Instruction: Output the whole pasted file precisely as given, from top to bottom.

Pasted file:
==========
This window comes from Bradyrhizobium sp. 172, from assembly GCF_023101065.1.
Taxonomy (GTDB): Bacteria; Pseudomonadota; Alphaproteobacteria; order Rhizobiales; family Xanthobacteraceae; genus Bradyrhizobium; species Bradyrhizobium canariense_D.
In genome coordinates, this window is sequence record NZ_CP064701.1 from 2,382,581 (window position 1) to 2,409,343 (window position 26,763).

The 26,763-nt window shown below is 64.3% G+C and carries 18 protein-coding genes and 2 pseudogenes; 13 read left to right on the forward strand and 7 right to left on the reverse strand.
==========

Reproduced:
This window comes from Bradyrhizobium sp. 172, from assembly GCF_023101065.1.
Taxonomy (GTDB): Bacteria; Pseudomonadota; Alphaproteobacteria; order Rhizobiales; family Xanthobacteraceae; genus Bradyrhizobium; species Bradyrhizobium canariense_D.
In genome coordinates, this window is sequence record NZ_CP064701.1 from 2,382,581 (window position 1) to 2,409,343 (window position 26,763).

The 26,763-nt window shown below is 64.3% G+C and carries 18 protein-coding genes and 2 pseudogenes; 13 read left to right on the forward strand and 7 right to left on the reverse strand.